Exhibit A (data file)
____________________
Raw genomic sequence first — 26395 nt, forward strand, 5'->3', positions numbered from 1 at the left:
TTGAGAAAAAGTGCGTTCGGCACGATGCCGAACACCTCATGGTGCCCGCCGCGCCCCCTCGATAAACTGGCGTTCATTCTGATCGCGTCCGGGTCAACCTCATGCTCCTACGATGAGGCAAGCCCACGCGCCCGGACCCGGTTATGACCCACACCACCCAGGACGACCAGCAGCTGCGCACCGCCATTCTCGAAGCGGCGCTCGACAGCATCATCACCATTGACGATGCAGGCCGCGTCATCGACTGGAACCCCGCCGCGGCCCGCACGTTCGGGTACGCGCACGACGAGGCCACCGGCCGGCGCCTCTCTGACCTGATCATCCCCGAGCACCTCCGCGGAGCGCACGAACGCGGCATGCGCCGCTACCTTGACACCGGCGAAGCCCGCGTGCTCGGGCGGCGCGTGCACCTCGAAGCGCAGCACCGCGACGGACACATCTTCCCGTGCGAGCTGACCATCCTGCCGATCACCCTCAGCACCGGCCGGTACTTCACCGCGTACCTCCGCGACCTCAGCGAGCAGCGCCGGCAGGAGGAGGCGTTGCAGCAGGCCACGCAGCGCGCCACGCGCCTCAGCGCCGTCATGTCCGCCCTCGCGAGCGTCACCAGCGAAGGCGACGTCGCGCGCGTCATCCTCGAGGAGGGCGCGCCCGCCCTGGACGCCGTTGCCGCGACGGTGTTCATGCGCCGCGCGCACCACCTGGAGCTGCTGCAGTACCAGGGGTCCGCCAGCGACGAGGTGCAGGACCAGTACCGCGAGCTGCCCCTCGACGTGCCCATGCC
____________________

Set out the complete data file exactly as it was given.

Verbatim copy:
Raw genomic sequence first — 26395 nt, forward strand, 5'->3', positions numbered from 1 at the left:
TTGAGAAAAAGTGCGTTCGGCACGATGCCGAACACCTCATGGTGCCCGCCGCGCCCCCTCGATAAACTGGCGTTCATTCTGATCGCGTCCGGGTCAACCTCATGCTCCTACGATGAGGCAAGCCCACGCGCCCGGACCCGGTTATGACCCACACCACCCAGGACGACCAGCAGCTGCGCACCGCCATTCTCGAAGCGGCGCTCGACAGCATCATCACCATTGACGATGCAGGCCGCGTCATCGACTGGAACCCCGCCGCGGCCCGCACGTTCGGGTACGCGCACGACGAGGCCACCGGCCGGCGCCTCTCTGACCTGATCATCCCCGAGCACCTCCGCGGAGCGCACGAACGCGGCATGCGCCGCTACCTTGACACCGGCGAAGCCCGCGTGCTCGGGCGGCGCGTGCACCTCGAAGCGCAGCACCGCGACGGACACATCTTCCCGTGCGAGCTGACCATCCTGCCGATCACCCTCAGCACCGGCCGGTACTTCACCGCGTACCTCCGCGACCTCAGCGAGCAGCGCCGGCAGGAGGAGGCGTTGCAGCAGGCCACGCAGCGCGCCACGCGCCTCAGCGCCGTCATGTCCGCCCTCGCGAGCGTCACCAGCGAAGGCGACGTCGCGCGCGTCATCCTCGAGGAGGGCGCGCCCGCCCTGGACGCCGTTGCCGCGACGGTGTTCATGCGCCGCGCGCACCACCTGGAGCTGCTGCAGTACCAGGGGTCCGCCAGCGACGAGGTGCAGGACCAGTACCGCGAGCTGCCCCTCGACGTGCCCATGCC